Many years ago when Sydney was full of thriving, original music venues, Friday night for me was always a combination of either playing gigs or checking out new bands.

There was never a shortage. I grabbed my copy of "On the Street" on the Wednesday, eased into my chair and sat there with my red pen. After reading the odd review, I would scrawl and circle names of bands to see in the “What’s On.”

Every now then I would get to the Lansdowne, Evening Star, Hopetoun and many others and be happy with just finding a new band. Well, times change. Nothing remains the same. Seeing a new band is a rare night out these days.

Carlton compilation gets Sydney launch

rick-grossman-parachute

The much-awaited Festival Records compilation "(When The Sun Sets Over) Carlton: Melbourne’s Countercultural Rock Scene of The ‘70s" is in the shelves and gets its Sydney launch on the evening of December 5 at Redye Records.

Kicking off at 5.30pm, the event will take the form of a Q&A hosted by rock writer/broadcaster Stuart Coupe and featuring a panel of Rick Grossman (Bleeding Hearts, Parachute, Eric Gradman Man & Machine and later the Divynils and Hoodoo Gurus); John Power (Jo Jo Zep & The Flacons, Company Caine) and Chris Worrall (Pelaco Brothers, Captain magtchbox Whoopee Band, Bleeding Hearts, Stiletto and The Dots.)

(That’s Rick Grossman in our photo above, back when he played with Parachute.)

Entrance is free, no booking is required, and refreshments will be provided.

We’re featuring a review of the compilation and will post an article about the scene in the days ahead but it’s a landmark collection documenting the arts and politics-infused rock scene centred on Carlton.

It gave Melbourne and Australia such multi-faceted cultural icons as Paul Kelly, Joe Camilleri, Stephen Cummings, Jane Clifton, Peter Lillie, Ross Wilson, Ross Hannaford, Greg Macainsh, Red Symons and Shirley Strachan, as well as author Helen Garner and media identity H.G.Nelson.

Taking its title from the famous song by the scene’s best known band Skyhooks, the 2CD set traces the countercultural scene’s development from its beginnings in venues like the TF Much Ballroom and Carlton’s La Mama and Pram Factory theatres through Skyhooks breakout success to the thriving pub scene found in legendary venues like Martinis and the Tiger Lounge.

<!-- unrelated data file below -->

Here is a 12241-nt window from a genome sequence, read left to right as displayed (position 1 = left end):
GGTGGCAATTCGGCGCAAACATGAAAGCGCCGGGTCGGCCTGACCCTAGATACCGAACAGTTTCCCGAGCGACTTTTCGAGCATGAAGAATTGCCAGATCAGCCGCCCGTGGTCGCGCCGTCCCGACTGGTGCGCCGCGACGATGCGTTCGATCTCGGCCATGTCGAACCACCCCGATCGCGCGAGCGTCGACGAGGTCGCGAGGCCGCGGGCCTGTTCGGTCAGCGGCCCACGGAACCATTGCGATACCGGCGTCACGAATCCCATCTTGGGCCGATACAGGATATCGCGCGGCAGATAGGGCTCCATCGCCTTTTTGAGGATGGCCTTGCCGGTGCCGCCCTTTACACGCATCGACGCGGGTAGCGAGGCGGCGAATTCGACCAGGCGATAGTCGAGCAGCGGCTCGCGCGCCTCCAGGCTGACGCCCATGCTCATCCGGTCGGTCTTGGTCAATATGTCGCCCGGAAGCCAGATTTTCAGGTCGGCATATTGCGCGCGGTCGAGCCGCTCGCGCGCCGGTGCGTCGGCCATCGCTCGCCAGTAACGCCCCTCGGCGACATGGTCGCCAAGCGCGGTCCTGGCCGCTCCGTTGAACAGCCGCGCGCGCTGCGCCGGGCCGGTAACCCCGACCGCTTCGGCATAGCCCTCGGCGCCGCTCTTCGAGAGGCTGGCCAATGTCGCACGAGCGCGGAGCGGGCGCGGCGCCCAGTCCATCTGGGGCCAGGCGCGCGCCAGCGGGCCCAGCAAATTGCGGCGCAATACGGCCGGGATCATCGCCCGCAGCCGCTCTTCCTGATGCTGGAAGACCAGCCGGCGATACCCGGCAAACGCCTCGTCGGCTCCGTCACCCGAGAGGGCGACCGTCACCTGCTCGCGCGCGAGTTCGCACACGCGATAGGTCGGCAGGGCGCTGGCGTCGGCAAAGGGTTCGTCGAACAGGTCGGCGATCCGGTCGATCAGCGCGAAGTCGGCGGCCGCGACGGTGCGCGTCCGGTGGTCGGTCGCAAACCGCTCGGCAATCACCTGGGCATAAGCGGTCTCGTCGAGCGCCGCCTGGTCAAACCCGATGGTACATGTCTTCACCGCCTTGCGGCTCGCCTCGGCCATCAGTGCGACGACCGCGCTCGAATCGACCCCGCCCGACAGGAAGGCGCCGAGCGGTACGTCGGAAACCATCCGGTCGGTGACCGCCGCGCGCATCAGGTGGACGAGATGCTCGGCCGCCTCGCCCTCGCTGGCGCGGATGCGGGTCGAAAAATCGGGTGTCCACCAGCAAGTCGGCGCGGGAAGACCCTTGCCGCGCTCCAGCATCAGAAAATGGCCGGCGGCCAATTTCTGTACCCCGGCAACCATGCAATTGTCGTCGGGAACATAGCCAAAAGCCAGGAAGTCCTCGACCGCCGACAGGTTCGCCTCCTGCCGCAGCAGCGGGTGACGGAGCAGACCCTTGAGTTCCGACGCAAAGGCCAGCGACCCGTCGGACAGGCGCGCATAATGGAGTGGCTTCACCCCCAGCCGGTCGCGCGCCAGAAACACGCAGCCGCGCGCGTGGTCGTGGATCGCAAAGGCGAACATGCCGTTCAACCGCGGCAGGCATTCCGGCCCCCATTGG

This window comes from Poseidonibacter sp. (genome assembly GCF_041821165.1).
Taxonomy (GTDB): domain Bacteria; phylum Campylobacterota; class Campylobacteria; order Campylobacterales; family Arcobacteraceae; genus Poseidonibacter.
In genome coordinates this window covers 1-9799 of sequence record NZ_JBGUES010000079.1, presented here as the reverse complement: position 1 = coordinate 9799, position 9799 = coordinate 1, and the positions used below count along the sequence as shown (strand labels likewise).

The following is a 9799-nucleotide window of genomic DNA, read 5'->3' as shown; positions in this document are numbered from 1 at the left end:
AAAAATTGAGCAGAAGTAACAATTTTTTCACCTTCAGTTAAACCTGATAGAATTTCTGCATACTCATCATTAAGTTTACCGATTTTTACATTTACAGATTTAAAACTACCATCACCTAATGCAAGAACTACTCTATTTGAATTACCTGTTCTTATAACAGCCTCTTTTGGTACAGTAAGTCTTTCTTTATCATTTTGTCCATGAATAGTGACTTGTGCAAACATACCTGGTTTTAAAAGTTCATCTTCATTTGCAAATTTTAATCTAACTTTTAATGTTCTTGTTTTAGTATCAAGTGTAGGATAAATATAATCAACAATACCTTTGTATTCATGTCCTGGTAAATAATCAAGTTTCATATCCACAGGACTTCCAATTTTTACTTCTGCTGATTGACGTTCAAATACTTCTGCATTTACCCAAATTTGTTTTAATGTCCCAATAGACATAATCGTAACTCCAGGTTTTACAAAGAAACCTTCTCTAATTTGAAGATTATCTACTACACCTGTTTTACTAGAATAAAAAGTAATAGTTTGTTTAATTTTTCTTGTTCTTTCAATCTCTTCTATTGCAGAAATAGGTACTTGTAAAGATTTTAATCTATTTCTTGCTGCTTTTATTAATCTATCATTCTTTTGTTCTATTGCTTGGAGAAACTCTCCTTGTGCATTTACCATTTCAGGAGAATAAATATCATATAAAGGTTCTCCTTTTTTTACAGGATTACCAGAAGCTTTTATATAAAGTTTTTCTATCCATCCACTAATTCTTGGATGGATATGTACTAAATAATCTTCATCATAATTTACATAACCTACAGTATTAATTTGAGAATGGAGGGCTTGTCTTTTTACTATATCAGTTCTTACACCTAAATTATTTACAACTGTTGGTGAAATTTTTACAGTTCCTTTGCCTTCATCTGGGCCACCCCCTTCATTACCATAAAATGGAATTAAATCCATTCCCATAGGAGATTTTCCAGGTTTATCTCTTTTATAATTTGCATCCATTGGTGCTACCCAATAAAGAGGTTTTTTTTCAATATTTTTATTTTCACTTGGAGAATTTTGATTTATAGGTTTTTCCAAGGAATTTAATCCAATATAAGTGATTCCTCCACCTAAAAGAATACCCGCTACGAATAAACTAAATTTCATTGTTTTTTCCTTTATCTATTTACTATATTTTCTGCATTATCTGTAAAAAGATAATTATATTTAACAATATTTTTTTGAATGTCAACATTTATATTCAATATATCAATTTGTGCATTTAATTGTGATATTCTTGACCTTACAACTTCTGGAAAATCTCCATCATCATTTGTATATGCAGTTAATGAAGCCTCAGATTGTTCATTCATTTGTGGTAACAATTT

It also gives a glimpse of the birth of Melbourne’s hugely influential 3RRR-FM, which was born out of this scene.

On an emotional roller coaster with the Rolling Stones in Sydney

rolling-stones-sydneyHard to pick when I first heard the Stones. They've always been around, the songs, like a family member, those classic ‘60s hits: “Ruby Tuesday”, “Paint it Black”, “Get Off My Cloud”, “Mother’s Little Helper” and so on.

I knew heaps of Stones songs growing up. “Get your Ya Yas” out was popular at parties in Brisbane in the ‘70s. Flogged, it was. “Midnight Rambler” goes right alongside some drunken maniacs lurching around in a Brisbane backyard dancing the Pre Vomit Shake.

"You heard about the Boston" THUMP !

J Mascis announces extensive Australian and NZ solo dates

jmascis2-thumbRegular visitor, Dinosaur Jr frontman and guitar-guru J Mascis returns to Australia and New Zealand in February 2015 for a stack of solo shows.

The Mascis itinerary includes an appearance at the Adelaide's Garden Of Unearthly Delights Aurora Spiegeltent, two spots as special guest to premier ambient / noise outfit Mogwai at Perth's International Arts Festival, headline performances along the Australian east coast (including first time solo appearances in Hobart and Canberra) and three gigs on the north island of New Zealand.

The 2015 tour follows the release of "Tied To A Star", the second solo album from Mascis that picks up exactly where 2011's debut "Several Shades Of Why" left off.

Banks of the Lea - Stiv Cantarelli and the Silent Strangers (Stovepony Records)

banks-of-the-leaIt’s evident that Italian-born Stiv Cantarelli is a musical creature of his environment. Basing himself in the US in the ’00s, his records reeked Americana and a return to Tuscany in 2012 spawned a dirty alt-country album (“Black Music/White Music”). 

Fast-forward a couple of years. “Banks of the Lea” finds him relocated to London with a reconstituted Italian band and churning out urgent, punky blues rock with a dark streak. Music of a time and place.

It might be a prime tourist patch but when you scratch the surface, London is just another very big city. Cantarelli immersed himself in the everyday ordinariness of Hackney, of all places, and this record is the result.

More Articles...